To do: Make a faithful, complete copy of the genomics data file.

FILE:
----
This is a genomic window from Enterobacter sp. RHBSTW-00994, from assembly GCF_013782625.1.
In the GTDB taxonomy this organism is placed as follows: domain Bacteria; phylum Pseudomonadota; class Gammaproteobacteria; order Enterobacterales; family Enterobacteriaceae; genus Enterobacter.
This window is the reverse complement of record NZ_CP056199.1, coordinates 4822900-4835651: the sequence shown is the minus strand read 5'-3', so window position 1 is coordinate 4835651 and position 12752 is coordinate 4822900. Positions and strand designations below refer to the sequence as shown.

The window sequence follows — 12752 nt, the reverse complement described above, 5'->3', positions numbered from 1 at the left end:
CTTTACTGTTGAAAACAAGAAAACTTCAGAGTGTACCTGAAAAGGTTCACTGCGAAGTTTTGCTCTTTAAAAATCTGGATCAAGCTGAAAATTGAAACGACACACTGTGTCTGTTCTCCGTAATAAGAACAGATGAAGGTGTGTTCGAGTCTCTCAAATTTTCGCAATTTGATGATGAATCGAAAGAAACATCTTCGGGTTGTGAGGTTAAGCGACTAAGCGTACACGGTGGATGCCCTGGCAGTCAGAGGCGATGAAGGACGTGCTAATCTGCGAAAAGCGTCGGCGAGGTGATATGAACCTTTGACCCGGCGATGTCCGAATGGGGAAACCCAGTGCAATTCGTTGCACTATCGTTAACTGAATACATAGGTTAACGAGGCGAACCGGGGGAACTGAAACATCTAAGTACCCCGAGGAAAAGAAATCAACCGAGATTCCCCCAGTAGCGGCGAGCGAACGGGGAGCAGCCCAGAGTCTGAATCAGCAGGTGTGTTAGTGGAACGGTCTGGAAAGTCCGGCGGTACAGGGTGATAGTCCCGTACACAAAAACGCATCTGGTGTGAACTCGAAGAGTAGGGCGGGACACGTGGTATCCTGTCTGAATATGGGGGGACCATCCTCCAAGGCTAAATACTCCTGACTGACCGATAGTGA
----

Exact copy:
This is a genomic window from Enterobacter sp. RHBSTW-00994, from assembly GCF_013782625.1.
In the GTDB taxonomy this organism is placed as follows: domain Bacteria; phylum Pseudomonadota; class Gammaproteobacteria; order Enterobacterales; family Enterobacteriaceae; genus Enterobacter.
This window is the reverse complement of record NZ_CP056199.1, coordinates 4822900-4835651: the sequence shown is the minus strand read 5'-3', so window position 1 is coordinate 4835651 and position 12752 is coordinate 4822900. Positions and strand designations below refer to the sequence as shown.

The window sequence follows — 12752 nt, the reverse complement described above, 5'->3', positions numbered from 1 at the left end:
CTTTACTGTTGAAAACAAGAAAACTTCAGAGTGTACCTGAAAAGGTTCACTGCGAAGTTTTGCTCTTTAAAAATCTGGATCAAGCTGAAAATTGAAACGACACACTGTGTCTGTTCTCCGTAATAAGAACAGATGAAGGTGTGTTCGAGTCTCTCAAATTTTCGCAATTTGATGATGAATCGAAAGAAACATCTTCGGGTTGTGAGGTTAAGCGACTAAGCGTACACGGTGGATGCCCTGGCAGTCAGAGGCGATGAAGGACGTGCTAATCTGCGAAAAGCGTCGGCGAGGTGATATGAACCTTTGACCCGGCGATGTCCGAATGGGGAAACCCAGTGCAATTCGTTGCACTATCGTTAACTGAATACATAGGTTAACGAGGCGAACCGGGGGAACTGAAACATCTAAGTACCCCGAGGAAAAGAAATCAACCGAGATTCCCCCAGTAGCGGCGAGCGAACGGGGAGCAGCCCAGAGTCTGAATCAGCAGGTGTGTTAGTGGAACGGTCTGGAAAGTCCGGCGGTACAGGGTGATAGTCCCGTACACAAAAACGCATCTGGTGTGAACTCGAAGAGTAGGGCGGGACACGTGGTATCCTGTCTGAATATGGGGGGACCATCCTCCAAGGCTAAATACTCCTGACTGACCGATAGTGA